Jun 06
Sat - 2020
Pitchapalooza
The Book Doctors
TBD
11:50am to 1:30pm
General Session
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Presenter: The Book DoctorsTrack: General Session

Pitchapalooza is American Idol for books (only kinder and gentler). Twenty writers will be selected at random to pitch their book. Each writer gets one minute—and only one minute! Dozens of writers have gone from talented amateurs to professionally-published authors as a result of participating in Pitchapalooza, including Raul the Third, Ylonda Caviness, Stacy McAnulty, Judith Fertig, Gloria Chao, Nura Maznavi and Ayesha Mattu. At the end of Pitchapalooza, the judges will pick a winner. The winner receives an introduction to an agent or publisher appropriate for his/her book.

Jun 06
Sat - 2020
Collaborative Fiction Writing - Who Says You Have to Go It Alone?
April Eberhardt
TBD
1:40pm to 3:10pm
The Business of Writing
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Presenter: April EberhardtTrack: The Business of Writing

Fiction authors often assume the only way to write a great novel is to sit by themselves in a room, writing and reworking until the manuscript feels “finished”—all hard work, and difficult to assess when it’s done. Consider an alternative: creating a novel in collaboration with others. How does that work? How many co-authors are enough—or too many? Who makes the rules, who does the drafting, the editing, the knitting together? How do you find co-authors? How do multi-author disagreements get ironed out? And in the end, how do you publish something written by more than one author? Come learn more about this intriguing model from an agent who has worked with authors collaborating on manuscripts, and has seen up close what works, what bumps get in the way, how to resolve them—and how to succeed, and have fun in the process!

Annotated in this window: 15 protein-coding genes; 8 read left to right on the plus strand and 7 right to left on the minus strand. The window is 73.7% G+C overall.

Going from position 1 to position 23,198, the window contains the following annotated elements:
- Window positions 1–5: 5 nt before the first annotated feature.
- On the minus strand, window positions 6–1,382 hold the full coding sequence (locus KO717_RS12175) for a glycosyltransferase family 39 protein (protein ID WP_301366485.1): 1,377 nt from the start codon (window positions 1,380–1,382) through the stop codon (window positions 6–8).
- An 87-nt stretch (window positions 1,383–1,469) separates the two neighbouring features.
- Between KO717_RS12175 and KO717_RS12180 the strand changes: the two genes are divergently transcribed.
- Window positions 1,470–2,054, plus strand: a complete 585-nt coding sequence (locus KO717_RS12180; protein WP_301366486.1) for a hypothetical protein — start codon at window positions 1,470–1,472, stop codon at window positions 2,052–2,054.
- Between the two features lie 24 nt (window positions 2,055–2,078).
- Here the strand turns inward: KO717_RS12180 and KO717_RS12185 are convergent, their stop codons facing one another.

Jun 06
Sat - 2020
The Craft of Writing Literary Nonfiction: A “How-To” Workshop
Jeffrey Scott Copeland
TBD
1:40pm to 3:10pm
Writing Creative Non-Fiction
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Presenter: Jeffrey Scott CopelandTrack: Writing Creative Non-Fiction

This session will cover the following – and more:

  • The “Code” of Literary Nonfiction
  • Where and how to find/mine ideas for stories
  • How and where to conduct the research for Literary Nonfiction stories
  • Methods of creating the “Storyboard” for Literary Nonfiction (and many other genres as well)
  • How to avoid the pitfalls particular to this genre (there are many!)

Whether participants are beginners or experienced in writing Literary Nonfiction, all will receive practical suggestions/tips/advice that will help them as they develop their skills in this area.